*This is a guest post. The opinions expressed is that of the author’s and do no necessarily reflect my own.
Typically when September is around the corner, everyone is buzzing with back-to-school ideas, lists, and shopping. However, for most of us, the days and months of 2020 have been blurring together and we are facing the challenging reality that school will likely remain online for the foreseeable future. But families can adopt a back-to-school routine whether or not there is physical school. A daily routine can help add healthy structure to the days once school starts, even if it is online. Healthy for kids, sanity-saving for parents.
Turn lunch into a stress-free break
Most teenagers are managing their schedule and lunch independently. “Ours wander into the kitchen to make an omelet or grab leftovers whenever there is a break in the schedule,” says Deana Gunn, author of “Cooking with All Things Trader Joe’s.” For most teenagers, it’s sufficient to keep the kitchen stocked with snacks, fruit, and easy meal ingredients. Convenient, healthy products are available at many grocers, from traditional baby carrots and yogurt cups to exotic seaweed snack packs and beet chips. For younger kids, a little bit of prep work can turn lunch into a positive and welcomed event, rather than a chaotic interruption.
1. Prepare bento boxes or container lunches, ready to grab out of the fridge. As a general rule or thumb, the following four elements create a balanced meal: protein, carbohydrate, vegetable, and fruit. So for example, turkey/cheese slices, whole grain tortilla, carrots, and an apple. Or hummus, pita triangles, avocado, and grapes. Come up with five variations that will cover each day of the week.
2. While the weather is good (or if you live somewhere that has good weather year-round) make lunch into a backyard picnic. A change of scenery is re-energizing and turns lunch into a fun event.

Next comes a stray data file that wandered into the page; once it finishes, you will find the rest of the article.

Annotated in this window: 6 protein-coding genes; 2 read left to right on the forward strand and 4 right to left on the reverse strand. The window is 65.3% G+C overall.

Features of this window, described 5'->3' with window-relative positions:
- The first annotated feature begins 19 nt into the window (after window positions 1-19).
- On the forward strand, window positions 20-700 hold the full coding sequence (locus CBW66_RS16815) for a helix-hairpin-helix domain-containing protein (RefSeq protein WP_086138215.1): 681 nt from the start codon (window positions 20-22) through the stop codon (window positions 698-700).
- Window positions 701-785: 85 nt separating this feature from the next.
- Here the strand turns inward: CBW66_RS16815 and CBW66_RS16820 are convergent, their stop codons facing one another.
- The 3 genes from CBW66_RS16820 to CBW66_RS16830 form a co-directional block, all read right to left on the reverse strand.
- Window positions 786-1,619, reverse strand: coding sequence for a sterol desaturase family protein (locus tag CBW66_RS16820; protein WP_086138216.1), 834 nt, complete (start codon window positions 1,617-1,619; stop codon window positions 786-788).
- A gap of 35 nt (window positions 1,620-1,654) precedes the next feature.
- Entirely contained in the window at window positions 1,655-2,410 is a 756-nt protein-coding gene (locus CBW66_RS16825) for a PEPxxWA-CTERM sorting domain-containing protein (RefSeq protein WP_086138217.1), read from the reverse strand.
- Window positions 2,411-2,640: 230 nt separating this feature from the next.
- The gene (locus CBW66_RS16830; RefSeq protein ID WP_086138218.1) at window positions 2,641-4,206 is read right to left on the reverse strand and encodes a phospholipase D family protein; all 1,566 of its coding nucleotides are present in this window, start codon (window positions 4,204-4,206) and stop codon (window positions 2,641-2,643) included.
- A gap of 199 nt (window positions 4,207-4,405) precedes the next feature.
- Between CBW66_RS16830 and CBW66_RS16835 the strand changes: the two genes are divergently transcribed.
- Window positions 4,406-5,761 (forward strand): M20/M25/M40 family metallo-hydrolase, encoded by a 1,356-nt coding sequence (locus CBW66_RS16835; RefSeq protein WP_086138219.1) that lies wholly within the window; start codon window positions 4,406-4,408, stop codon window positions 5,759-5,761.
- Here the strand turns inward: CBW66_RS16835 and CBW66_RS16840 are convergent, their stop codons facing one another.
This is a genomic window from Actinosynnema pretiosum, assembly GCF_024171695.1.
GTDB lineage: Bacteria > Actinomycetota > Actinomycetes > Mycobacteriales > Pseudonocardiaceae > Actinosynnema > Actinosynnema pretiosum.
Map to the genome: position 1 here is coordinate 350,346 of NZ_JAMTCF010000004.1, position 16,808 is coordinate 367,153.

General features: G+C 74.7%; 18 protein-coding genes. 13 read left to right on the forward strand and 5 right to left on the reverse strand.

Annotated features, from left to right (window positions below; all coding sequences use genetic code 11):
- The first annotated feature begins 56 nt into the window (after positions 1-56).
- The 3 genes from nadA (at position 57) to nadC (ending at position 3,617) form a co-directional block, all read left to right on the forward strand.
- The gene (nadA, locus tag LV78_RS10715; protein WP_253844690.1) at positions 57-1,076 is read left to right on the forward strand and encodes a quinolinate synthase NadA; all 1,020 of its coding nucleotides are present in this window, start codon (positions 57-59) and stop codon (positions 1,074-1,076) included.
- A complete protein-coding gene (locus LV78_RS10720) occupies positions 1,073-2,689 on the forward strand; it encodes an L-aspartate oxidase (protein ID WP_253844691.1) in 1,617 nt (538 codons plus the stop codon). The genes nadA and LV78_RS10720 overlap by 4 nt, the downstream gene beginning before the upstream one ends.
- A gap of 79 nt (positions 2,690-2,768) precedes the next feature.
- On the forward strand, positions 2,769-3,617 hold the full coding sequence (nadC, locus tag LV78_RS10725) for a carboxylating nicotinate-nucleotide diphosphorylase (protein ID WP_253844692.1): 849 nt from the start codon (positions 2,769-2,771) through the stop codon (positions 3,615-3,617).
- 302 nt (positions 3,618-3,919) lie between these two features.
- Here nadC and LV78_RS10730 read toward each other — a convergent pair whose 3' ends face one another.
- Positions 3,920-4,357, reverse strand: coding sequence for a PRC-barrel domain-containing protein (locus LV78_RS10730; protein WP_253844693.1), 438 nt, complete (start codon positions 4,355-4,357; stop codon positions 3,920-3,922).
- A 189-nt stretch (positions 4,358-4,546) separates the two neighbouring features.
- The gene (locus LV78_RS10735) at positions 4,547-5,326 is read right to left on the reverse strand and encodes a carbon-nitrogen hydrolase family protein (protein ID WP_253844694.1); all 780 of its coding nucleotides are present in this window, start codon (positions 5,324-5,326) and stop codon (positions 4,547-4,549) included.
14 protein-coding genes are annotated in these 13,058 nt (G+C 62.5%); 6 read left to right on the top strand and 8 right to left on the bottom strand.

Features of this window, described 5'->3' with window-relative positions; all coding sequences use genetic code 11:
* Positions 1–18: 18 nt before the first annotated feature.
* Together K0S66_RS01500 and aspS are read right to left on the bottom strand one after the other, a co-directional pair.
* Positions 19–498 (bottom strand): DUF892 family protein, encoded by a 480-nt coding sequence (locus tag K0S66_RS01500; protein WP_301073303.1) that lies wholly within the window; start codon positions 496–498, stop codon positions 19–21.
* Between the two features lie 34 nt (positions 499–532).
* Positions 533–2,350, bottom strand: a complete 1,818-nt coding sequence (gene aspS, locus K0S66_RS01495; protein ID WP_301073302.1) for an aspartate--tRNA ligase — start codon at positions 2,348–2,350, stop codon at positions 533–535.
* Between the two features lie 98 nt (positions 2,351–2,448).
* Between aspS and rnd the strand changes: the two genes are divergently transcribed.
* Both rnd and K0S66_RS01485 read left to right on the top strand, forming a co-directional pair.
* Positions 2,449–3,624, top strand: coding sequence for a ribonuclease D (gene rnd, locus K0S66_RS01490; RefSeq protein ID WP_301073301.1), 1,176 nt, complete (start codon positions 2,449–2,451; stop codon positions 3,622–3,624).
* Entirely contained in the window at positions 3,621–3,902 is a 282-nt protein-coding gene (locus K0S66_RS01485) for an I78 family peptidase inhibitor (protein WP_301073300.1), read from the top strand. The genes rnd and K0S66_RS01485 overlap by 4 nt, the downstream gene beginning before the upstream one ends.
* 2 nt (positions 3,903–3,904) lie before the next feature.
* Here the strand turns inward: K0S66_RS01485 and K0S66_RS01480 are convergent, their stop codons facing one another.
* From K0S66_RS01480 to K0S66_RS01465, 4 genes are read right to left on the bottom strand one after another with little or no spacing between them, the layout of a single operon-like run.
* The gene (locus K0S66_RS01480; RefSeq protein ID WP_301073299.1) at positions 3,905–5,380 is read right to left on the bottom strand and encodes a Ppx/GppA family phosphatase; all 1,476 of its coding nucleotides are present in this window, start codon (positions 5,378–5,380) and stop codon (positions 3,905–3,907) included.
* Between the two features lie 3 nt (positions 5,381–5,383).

3. Add a little surprise to lunch such as a riddle or note or a joke. “For families with multiple kids, reading jokes aloud is a great way to connect, especially for shy or quiet kids.” says Wona Miniati, author of the “Lunchbox Jokes” series. “Books like Lunchbox Jokes make it effortless to add a tear-out joke to a bento box or tucked under a plate. What did Yoda say to the cowboy? May the horse be with you!”
Make physical movement part of the day’s routine
At school, kids have regular activity just getting to the bus, to school, from class to class, and back home, not to mention PE classes and recess breaks. The sedentary home schedule, where kids roll out of bed and onto their online classes, can contribute to long-term health issues as well as situational depression.
1. Create a routine of playing a short outdoor game as part of the lunch break or snack break. For younger kids, hide-and-seek or tag can be played all year, even in snow. An outdoor trampoline can get the jiggles out on a short break.
2. Older kids can be directed to shoot baskets in the driveway or to take the dog for a walk at the same time every day. If teens are allowed to see friends in your family, a socially-distanced bike ride, jog, or swim might be a great way to exercise and get some social interaction.
Keep a family planner
A centralized family calendar or planner takes on a whole new purpose when the entire family is spending the day together at home. Place a large family planner on the fridge and have everyone enter their classes, conference calls, and zoom calls with friends or family.
1. Prioritize computer use. With nearly every activity from online school to work calls to Zoom exercise classes requiring a screen, a family planner will ensure that there are enough computers and tablets for all (or give you ample warning of conflicts so you can acquire extras).
2. Plan family events. If all the kids have classes, mom has a conference call for work, the youngest has an online ballet class, and the oldest is taking the dog on a walk that afternoon, you can decide to schedule the Zoom call with grandma when everyone is free.
Don’t Skip Back-to-School Shopping
Even if your kids aren’t physically going back to school, don’t skip back-to-school shopping.
1. Whether you go into a store or do your shopping online, have kids choose new notebooks, folders, and pencils. Splurge on fun items such as glitter pens or a new water bottle.
2. Buy new outfits! Pick out fashionable yet comfortable clothes that work for online school, whether it’s new joggers, pajama bottoms, soft tee-shirts, or house slippers.
3. Encourage kids to organize their desks or their “classroom” space. Make sure their space is free from distractions such as video game screens, toys, and sounds from other rooms of the house.
The school day as we knew it may be gone for the time being, but maintaining and creating routines can create a healthy rhythm during the new normal.